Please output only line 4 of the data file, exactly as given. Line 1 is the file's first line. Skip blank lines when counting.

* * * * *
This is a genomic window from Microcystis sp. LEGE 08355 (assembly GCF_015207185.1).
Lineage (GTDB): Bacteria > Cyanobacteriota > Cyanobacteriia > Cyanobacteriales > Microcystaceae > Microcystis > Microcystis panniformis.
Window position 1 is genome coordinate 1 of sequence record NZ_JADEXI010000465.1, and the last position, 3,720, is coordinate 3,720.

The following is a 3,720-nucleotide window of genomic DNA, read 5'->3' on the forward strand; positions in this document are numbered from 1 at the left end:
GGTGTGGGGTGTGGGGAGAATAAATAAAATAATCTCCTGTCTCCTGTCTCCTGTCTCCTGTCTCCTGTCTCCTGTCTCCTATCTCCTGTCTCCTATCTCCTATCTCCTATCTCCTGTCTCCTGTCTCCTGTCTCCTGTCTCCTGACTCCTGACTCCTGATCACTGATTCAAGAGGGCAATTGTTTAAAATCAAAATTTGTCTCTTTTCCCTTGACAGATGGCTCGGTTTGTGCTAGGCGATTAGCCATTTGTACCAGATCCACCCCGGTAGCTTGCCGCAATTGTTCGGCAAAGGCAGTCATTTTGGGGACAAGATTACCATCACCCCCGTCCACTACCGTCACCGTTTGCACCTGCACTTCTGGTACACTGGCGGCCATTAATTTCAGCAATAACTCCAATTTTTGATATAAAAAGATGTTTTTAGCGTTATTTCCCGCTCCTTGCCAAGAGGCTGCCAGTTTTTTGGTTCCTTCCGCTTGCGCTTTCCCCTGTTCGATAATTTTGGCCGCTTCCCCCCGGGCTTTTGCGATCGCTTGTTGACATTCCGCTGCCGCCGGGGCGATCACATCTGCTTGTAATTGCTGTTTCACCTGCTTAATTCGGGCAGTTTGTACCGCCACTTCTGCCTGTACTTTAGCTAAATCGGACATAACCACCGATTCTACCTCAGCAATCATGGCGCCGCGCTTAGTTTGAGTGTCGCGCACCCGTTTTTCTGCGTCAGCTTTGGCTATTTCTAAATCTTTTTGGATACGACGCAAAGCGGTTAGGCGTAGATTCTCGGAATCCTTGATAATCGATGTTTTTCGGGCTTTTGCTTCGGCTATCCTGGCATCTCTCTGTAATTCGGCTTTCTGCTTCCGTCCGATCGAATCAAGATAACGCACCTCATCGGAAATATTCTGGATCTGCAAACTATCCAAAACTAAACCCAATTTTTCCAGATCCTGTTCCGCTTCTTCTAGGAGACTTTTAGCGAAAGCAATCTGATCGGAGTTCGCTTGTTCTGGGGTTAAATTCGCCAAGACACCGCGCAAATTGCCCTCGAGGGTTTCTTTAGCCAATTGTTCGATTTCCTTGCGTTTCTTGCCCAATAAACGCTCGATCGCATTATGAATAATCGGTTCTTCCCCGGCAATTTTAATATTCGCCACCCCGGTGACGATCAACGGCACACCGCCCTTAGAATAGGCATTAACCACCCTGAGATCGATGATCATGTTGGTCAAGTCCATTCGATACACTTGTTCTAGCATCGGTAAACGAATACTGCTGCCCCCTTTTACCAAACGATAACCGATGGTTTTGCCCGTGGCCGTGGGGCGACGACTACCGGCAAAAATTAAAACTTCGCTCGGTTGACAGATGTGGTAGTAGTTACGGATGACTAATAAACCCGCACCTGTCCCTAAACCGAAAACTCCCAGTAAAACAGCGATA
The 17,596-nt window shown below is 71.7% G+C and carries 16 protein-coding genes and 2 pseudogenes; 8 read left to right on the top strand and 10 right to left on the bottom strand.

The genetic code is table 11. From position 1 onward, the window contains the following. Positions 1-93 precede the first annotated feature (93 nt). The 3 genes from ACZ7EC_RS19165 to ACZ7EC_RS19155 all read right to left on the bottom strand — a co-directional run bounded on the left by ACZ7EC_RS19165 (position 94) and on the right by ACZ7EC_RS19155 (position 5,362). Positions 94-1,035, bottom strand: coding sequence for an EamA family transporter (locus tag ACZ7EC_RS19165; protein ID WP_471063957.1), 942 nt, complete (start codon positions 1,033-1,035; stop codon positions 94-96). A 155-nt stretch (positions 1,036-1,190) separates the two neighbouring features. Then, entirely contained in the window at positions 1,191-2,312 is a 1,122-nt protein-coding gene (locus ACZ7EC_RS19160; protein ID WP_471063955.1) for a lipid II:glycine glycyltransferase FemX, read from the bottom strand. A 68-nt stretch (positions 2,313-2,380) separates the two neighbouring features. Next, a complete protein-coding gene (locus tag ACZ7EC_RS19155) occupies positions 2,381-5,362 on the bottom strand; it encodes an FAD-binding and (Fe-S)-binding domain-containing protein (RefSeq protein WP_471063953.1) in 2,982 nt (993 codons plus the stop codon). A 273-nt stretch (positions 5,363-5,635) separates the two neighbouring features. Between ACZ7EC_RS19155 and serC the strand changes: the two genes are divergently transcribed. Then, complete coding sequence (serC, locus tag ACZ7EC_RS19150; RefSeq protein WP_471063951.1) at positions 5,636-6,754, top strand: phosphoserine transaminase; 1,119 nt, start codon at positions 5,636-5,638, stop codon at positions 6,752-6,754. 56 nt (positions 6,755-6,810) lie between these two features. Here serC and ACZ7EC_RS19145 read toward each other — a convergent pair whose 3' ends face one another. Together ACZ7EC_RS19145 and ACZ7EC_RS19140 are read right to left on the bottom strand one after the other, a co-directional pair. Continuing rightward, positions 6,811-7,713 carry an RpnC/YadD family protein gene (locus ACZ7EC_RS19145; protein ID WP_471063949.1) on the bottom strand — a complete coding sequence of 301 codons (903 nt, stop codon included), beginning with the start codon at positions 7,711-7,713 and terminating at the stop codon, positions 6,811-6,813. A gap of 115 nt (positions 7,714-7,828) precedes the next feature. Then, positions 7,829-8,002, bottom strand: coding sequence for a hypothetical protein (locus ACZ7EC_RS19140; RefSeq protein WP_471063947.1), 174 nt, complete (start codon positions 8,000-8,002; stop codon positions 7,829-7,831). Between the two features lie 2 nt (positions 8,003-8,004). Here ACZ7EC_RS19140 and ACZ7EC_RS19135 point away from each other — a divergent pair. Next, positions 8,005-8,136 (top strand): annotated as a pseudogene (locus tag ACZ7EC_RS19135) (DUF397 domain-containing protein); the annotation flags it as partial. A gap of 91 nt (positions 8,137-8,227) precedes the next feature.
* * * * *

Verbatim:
The following is a 3,720-nucleotide window of genomic DNA, read 5'->3' on the forward strand; positions in this document are numbered from 1 at the left end: